Both flags — the Union Jack measuring 18 ft. by 9 ft. and the house flag 12 ft. by 10 ft. — are run up at 9.30 in the morning and struck at 6.0 p.m. But sometimes the house flag is replaced by another — an indication that some eminent personality is visiting Broadcasting House.

At 1 p.m. on a day years ago, people in the neighbourhood of Portland Place stopped in astonishment — for the first time in history they were hearing the chimes of Big Ben in a part of London two miles away from Westminster. Many looked up suspiciously at the roof of Broadcasting House….

Nowadays, though Big Ben’s sonorous voice is heard daily in West-End streets, it checks the progress of few, because suspicions have been confirmed, and it is known that on either side of its chimeless clock the BBC has placed two large loudspeakers that, at one o’clock each day, rediffuse the chimes from Westminster at their natural strength.

Imposingly aloof though it seems, the BBC’s roof doesn’t hesitate to thrust itself on the senses of those who explore it; it offers not only interesting things to see and Big Ben to hear, but an interesting smell to sniff at — the smell of cooking. That comes from nearly 150 ft. below, from the kitchen of the restaurant, and it is conveyed, of course, by the ventilation ducts that have their outlets on the roof.

The East side of the building, which is cut back from the fourth floor upwards. The steep slope above the fifth floor makes the roof small in comparison with the ground area occupied

One cannot write about a roof without referring to the view spread out below it — and certainly not about the BBC’s roof. Higher than most of the surrounding buildings, the top of Broadcasting House is an excellent place whereon to confirm the fact that London is large. London seems to sweep against the building’s walls in waves of roofs that roll up from the far horizon on all sides. Only to the north does a green island push its way up through the grey, yet fascinating, monotony of roofs — and trees prevent one from seeing much of Regent’s Park. Of course, there are dozens of landmarks to be picked out: the home of Big Ben, the towers of Westminster Abbey, silvery glimpses of the Thames, the hills of South London matching the heights of the North.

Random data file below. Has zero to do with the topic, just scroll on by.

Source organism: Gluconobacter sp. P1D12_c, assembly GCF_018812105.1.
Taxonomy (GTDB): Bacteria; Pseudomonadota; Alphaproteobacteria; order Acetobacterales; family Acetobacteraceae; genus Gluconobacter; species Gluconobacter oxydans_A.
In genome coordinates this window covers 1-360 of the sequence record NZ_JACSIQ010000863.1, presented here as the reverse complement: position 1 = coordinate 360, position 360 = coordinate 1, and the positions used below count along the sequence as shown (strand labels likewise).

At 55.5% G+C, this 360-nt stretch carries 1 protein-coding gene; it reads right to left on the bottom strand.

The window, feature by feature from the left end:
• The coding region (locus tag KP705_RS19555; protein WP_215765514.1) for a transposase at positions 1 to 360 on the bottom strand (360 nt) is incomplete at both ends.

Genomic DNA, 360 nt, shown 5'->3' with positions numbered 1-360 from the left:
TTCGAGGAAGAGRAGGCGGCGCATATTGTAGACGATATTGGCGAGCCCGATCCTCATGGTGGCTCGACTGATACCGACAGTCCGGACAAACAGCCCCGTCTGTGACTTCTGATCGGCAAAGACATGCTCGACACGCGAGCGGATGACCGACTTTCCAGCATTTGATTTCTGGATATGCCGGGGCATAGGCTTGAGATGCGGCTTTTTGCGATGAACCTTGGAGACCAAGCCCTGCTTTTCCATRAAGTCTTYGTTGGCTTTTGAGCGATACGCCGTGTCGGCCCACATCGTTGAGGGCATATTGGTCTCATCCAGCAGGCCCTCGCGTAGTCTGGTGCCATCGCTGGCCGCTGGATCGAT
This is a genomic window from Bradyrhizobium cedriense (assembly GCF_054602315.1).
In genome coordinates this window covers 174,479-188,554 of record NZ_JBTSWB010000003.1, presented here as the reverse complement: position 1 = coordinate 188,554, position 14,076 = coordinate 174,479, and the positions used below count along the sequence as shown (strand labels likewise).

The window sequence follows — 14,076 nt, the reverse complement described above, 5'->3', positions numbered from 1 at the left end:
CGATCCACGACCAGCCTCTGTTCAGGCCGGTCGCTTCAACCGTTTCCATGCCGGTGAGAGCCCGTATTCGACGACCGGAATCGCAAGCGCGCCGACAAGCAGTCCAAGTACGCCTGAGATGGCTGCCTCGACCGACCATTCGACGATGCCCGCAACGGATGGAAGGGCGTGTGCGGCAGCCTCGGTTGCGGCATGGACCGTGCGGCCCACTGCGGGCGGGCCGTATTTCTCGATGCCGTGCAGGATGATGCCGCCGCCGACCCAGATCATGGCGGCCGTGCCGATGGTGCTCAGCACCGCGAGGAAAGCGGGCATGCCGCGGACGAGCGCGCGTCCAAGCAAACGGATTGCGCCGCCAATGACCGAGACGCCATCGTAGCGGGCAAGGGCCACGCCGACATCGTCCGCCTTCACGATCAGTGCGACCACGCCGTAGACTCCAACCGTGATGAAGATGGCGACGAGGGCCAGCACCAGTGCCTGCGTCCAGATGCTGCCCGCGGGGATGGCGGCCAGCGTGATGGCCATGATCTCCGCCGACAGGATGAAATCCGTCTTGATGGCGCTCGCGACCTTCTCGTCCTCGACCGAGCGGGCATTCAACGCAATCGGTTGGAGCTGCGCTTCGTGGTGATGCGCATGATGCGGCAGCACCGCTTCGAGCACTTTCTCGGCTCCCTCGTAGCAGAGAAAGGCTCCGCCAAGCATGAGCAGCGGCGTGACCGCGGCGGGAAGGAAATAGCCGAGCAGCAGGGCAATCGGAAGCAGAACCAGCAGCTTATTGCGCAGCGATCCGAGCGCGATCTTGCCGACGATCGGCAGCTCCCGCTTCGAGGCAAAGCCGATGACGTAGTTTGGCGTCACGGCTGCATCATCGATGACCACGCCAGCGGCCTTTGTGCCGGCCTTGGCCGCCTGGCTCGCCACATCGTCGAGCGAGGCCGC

And there is one thing further that the roof reveals at close quarters — the BBC’s chimney stack. Until recently, few people realised that the BBC had one, so cunningly had it been hidden away; yet it is over a hundred feet in height. But now demolishment of the adjoining houses to clear a site for the forthcoming extension of the building (it will ultimately be more than double its present size) has revealed the chimney in all its naked glory.

That the roof of Broadcasting House, because of the building’s purpose, has a part to play in the business of providing your programmes is obvious, but within the last year or so it has been called upon to undertake more work in the listener’s interest. It is a trial ground of would-be commentators. They are taken up there to describe what they see from that lofty vantage point; the description they give is recorded, and on that, in large measure, their merits are judged. And the strange thing is that not one in ten remembers to account in his description for the sound of the chimes of the clock of All Souls’ Church, just across the street, though he stands — probably for the first time — on a level with its spire.

There has never been a sound-broadcast from the roof, perhaps because those descriptions, immature though they may have been, have thoroughly tested the idea’s entertainment value. It is through the eye that interest is excited and, so far, mechanical difficulties have prevented the BBC’s television camera from putting the roof on the screen of the London viewer. Yet it was not of the London viewer that I was thinking as I descended “below deck.” …

Truly, were television for the overseas viewer a possibility, the BBC could find good programme material just by looking up.



About the author

Wilfred Goatman began working at the British Broadcasting Company’s station 5WA in Swansea, where his was the first voice heard on air. He later worked in the Public Relations Department at Broadcasting House in London. These articles were originally written as features for BBC Empire Broadcasting magazine under the pen-name “J. C. MacLennan”, and all nine were collected into the book By-ways of the BBC, published in late 1938 by P.S. King & Son.